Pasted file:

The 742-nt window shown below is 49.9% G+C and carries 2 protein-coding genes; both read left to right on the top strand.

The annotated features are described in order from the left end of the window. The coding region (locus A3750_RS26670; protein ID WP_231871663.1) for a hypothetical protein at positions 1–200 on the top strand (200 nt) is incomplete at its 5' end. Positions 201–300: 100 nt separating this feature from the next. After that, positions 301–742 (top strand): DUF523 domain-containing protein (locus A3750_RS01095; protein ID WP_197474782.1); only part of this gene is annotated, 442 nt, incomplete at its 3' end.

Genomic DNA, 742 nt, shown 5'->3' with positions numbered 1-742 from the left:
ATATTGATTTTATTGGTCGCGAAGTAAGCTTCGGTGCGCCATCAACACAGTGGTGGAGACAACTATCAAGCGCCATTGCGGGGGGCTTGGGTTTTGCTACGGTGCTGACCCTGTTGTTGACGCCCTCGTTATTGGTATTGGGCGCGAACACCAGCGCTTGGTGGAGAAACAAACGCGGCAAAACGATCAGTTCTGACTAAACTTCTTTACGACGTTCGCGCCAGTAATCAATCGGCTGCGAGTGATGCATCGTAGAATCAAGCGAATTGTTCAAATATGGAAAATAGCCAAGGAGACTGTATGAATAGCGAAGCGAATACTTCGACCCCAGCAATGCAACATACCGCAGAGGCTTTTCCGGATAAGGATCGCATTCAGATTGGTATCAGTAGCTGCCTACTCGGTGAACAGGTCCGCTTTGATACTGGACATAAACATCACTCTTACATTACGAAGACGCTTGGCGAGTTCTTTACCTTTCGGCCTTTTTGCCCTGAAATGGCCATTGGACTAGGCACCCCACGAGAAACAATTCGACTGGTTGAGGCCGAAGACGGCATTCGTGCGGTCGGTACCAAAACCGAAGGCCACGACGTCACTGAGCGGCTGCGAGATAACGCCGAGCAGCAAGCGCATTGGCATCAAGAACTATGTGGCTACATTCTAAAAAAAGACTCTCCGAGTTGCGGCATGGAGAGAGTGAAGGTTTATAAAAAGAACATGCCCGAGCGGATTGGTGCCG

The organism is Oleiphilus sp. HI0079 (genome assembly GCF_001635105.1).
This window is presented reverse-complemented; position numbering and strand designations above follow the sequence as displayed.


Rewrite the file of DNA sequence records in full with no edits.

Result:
The 742-nt window shown below is 49.9% G+C and carries 2 protein-coding genes; both read left to right on the top strand.

The annotated features are described in order from the left end of the window. The coding region (locus A3750_RS26670; protein ID WP_231871663.1) for a hypothetical protein at positions 1–200 on the top strand (200 nt) is incomplete at its 5' end. Positions 201–300: 100 nt separating this feature from the next. After that, positions 301–742 (top strand): DUF523 domain-containing protein (locus A3750_RS01095; protein ID WP_197474782.1); only part of this gene is annotated, 442 nt, incomplete at its 3' end.

Genomic DNA, 742 nt, shown 5'->3' with positions numbered 1-742 from the left:
ATATTGATTTTATTGGTCGCGAAGTAAGCTTCGGTGCGCCATCAACACAGTGGTGGAGACAACTATCAAGCGCCATTGCGGGGGGCTTGGGTTTTGCTACGGTGCTGACCCTGTTGTTGACGCCCTCGTTATTGGTATTGGGCGCGAACACCAGCGCTTGGTGGAGAAACAAACGCGGCAAAACGATCAGTTCTGACTAAACTTCTTTACGACGTTCGCGCCAGTAATCAATCGGCTGCGAGTGATGCATCGTAGAATCAAGCGAATTGTTCAAATATGGAAAATAGCCAAGGAGACTGTATGAATAGCGAAGCGAATACTTCGACCCCAGCAATGCAACATACCGCAGAGGCTTTTCCGGATAAGGATCGCATTCAGATTGGTATCAGTAGCTGCCTACTCGGTGAACAGGTCCGCTTTGATACTGGACATAAACATCACTCTTACATTACGAAGACGCTTGGCGAGTTCTTTACCTTTCGGCCTTTTTGCCCTGAAATGGCCATTGGACTAGGCACCCCACGAGAAACAATTCGACTGGTTGAGGCCGAAGACGGCATTCGTGCGGTCGGTACCAAAACCGAAGGCCACGACGTCACTGAGCGGCTGCGAGATAACGCCGAGCAGCAAGCGCATTGGCATCAAGAACTATGTGGCTACATTCTAAAAAAAGACTCTCCGAGTTGCGGCATGGAGAGAGTGAAGGTTTATAAAAAGAACATGCCCGAGCGGATTGGTGCCG

The organism is Oleiphilus sp. HI0079 (genome assembly GCF_001635105.1).
This window is presented reverse-complemented; position numbering and strand designations above follow the sequence as displayed.